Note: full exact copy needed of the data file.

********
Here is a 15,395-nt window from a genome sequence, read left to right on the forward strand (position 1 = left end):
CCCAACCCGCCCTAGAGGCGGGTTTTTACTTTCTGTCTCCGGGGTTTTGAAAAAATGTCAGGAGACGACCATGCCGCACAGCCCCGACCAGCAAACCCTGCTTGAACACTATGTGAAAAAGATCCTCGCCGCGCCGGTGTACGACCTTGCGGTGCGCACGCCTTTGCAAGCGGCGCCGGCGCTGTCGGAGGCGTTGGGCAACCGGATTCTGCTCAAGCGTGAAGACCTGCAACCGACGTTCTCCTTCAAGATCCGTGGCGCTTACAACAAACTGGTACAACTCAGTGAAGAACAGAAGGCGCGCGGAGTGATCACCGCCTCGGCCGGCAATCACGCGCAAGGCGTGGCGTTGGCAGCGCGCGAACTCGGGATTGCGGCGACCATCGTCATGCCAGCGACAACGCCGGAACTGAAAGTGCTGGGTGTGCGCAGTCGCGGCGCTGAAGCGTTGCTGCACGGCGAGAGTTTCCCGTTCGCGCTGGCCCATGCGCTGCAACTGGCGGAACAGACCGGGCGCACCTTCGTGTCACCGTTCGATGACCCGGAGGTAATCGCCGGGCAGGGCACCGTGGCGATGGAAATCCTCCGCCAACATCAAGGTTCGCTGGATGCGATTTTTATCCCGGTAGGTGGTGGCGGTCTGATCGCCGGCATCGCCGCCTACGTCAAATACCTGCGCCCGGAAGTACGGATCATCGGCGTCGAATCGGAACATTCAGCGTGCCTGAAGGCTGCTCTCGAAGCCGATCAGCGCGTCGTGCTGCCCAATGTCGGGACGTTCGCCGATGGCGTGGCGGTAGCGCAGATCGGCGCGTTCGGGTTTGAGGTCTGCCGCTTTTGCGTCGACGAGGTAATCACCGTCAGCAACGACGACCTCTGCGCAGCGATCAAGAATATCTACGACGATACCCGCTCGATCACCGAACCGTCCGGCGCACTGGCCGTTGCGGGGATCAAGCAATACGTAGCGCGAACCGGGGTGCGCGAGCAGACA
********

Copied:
Here is a 15,395-nt window from a genome sequence, read left to right on the forward strand (position 1 = left end):
CCCAACCCGCCCTAGAGGCGGGTTTTTACTTTCTGTCTCCGGGGTTTTGAAAAAATGTCAGGAGACGACCATGCCGCACAGCCCCGACCAGCAAACCCTGCTTGAACACTATGTGAAAAAGATCCTCGCCGCGCCGGTGTACGACCTTGCGGTGCGCACGCCTTTGCAAGCGGCGCCGGCGCTGTCGGAGGCGTTGGGCAACCGGATTCTGCTCAAGCGTGAAGACCTGCAACCGACGTTCTCCTTCAAGATCCGTGGCGCTTACAACAAACTGGTACAACTCAGTGAAGAACAGAAGGCGCGCGGAGTGATCACCGCCTCGGCCGGCAATCACGCGCAAGGCGTGGCGTTGGCAGCGCGCGAACTCGGGATTGCGGCGACCATCGTCATGCCAGCGACAACGCCGGAACTGAAAGTGCTGGGTGTGCGCAGTCGCGGCGCTGAAGCGTTGCTGCACGGCGAGAGTTTCCCGTTCGCGCTGGCCCATGCGCTGCAACTGGCGGAACAGACCGGGCGCACCTTCGTGTCACCGTTCGATGACCCGGAGGTAATCGCCGGGCAGGGCACCGTGGCGATGGAAATCCTCCGCCAACATCAAGGTTCGCTGGATGCGATTTTTATCCCGGTAGGTGGTGGCGGTCTGATCGCCGGCATCGCCGCCTACGTCAAATACCTGCGCCCGGAAGTACGGATCATCGGCGTCGAATCGGAACATTCAGCGTGCCTGAAGGCTGCTCTCGAAGCCGATCAGCGCGTCGTGCTGCCCAATGTCGGGACGTTCGCCGATGGCGTGGCGGTAGCGCAGATCGGCGCGTTCGGGTTTGAGGTCTGCCGCTTTTGCGTCGACGAGGTAATCACCGTCAGCAACGACGACCTCTGCGCAGCGATCAAGAATATCTACGACGATACCCGCTCGATCACCGAACCGTCCGGCGCACTGGCCGTTGCGGGGATCAAGCAATACGTAGCGCGAACCGGGGTGCGCGAGCAGACA